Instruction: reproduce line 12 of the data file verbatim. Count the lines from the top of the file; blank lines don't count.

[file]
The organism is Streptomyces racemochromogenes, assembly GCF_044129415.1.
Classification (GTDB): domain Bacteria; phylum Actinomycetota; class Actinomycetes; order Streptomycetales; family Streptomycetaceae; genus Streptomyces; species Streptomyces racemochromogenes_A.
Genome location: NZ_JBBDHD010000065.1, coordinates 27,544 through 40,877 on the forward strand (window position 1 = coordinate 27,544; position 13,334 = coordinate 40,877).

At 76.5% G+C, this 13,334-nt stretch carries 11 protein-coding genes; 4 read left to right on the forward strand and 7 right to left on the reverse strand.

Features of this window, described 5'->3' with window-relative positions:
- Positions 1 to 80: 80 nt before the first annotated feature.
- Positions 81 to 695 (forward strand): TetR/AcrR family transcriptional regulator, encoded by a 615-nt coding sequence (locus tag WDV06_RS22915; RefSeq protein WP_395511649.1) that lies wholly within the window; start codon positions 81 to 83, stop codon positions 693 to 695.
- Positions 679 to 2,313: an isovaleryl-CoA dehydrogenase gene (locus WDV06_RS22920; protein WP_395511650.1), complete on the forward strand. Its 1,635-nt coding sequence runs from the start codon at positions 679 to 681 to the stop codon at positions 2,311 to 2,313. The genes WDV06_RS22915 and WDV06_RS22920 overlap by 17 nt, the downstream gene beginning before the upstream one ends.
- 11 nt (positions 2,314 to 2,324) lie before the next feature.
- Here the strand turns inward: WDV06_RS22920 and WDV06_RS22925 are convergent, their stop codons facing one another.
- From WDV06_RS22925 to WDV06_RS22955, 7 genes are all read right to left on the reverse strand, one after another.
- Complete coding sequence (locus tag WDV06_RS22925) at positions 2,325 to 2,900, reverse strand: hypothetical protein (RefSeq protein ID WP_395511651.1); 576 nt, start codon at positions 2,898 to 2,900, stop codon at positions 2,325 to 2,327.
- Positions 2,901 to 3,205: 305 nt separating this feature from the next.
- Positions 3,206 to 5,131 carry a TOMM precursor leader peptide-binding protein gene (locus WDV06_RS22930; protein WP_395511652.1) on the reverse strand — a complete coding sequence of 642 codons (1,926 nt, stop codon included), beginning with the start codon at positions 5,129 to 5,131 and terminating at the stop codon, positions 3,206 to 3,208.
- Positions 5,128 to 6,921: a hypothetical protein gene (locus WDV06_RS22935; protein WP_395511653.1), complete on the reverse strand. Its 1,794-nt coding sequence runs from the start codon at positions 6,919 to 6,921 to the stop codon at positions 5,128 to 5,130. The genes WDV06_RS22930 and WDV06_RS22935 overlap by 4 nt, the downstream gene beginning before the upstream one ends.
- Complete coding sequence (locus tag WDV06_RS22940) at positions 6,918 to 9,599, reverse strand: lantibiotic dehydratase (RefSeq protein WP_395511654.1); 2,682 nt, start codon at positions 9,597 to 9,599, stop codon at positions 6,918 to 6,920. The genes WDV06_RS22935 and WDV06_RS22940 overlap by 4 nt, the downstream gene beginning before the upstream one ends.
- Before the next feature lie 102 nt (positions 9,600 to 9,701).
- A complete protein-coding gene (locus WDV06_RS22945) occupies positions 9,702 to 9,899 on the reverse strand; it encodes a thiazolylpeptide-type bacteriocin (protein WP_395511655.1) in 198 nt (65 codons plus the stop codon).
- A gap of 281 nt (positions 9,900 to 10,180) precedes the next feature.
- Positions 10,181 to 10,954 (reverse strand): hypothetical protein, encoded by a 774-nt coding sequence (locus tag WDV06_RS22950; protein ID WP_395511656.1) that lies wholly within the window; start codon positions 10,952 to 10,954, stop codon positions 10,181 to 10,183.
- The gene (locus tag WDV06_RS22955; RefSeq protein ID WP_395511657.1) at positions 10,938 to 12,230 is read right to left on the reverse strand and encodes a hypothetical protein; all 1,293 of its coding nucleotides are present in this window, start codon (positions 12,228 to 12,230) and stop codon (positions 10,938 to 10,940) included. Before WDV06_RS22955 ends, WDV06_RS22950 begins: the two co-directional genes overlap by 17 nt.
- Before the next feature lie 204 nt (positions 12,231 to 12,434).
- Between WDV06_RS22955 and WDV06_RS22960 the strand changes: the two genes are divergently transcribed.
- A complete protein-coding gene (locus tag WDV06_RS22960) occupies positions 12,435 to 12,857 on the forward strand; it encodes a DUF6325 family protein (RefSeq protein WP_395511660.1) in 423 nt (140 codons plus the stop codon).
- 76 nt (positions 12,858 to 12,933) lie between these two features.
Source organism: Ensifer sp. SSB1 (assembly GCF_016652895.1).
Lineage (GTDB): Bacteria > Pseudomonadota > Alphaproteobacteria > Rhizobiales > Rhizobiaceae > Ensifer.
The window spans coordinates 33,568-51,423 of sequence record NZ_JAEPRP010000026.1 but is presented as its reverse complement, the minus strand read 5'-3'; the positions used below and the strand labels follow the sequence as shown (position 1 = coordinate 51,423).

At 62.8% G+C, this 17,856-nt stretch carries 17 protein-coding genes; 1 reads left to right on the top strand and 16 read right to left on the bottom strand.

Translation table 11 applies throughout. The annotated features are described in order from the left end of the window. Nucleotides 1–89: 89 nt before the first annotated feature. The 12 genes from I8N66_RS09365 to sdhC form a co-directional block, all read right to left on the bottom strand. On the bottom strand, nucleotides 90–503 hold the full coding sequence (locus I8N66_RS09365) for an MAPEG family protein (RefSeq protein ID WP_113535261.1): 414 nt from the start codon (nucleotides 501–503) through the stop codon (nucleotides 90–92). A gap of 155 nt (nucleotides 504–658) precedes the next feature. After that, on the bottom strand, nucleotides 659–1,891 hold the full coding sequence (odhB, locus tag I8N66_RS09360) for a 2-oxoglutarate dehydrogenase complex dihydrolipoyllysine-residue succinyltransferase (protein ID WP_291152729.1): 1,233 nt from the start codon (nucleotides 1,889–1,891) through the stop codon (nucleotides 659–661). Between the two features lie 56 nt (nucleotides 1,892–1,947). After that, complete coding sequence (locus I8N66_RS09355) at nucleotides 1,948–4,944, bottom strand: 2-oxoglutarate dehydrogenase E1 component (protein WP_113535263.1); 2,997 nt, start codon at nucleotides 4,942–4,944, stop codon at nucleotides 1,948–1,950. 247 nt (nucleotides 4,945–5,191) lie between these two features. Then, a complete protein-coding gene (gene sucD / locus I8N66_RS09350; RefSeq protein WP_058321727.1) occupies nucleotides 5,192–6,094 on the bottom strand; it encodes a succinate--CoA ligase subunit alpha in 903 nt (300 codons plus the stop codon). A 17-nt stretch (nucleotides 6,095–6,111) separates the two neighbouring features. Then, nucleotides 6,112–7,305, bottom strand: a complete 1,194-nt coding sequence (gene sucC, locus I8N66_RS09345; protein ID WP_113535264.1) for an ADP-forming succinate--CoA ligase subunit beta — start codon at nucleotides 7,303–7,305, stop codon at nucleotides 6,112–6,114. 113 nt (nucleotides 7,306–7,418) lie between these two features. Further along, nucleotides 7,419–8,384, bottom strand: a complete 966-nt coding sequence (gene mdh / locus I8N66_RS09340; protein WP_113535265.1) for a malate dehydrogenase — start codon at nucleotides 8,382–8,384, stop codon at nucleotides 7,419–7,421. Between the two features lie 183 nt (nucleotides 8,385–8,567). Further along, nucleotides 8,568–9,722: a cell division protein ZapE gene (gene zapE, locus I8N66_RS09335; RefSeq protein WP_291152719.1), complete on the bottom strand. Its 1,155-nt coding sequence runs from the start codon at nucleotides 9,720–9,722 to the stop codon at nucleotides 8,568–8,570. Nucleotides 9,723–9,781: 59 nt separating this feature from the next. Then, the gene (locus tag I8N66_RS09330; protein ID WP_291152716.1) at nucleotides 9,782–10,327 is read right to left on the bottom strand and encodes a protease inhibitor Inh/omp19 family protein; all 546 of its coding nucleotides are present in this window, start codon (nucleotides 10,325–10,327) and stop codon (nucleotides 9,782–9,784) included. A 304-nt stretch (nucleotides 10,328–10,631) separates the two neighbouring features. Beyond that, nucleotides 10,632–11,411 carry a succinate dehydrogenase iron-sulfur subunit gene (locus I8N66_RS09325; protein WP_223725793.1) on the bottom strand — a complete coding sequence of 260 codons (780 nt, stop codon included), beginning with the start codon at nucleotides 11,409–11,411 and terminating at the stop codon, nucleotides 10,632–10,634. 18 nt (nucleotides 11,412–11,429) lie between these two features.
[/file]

- Complete coding sequence (locus tag WDV06_RS22925) at positions 2,325 to 2,900, reverse strand: hypothetical protein (RefSeq protein ID WP_395511651.1); 576 nt, start codon at positions 2,898 to 2,900, stop codon at positions 2,325 to 2,327.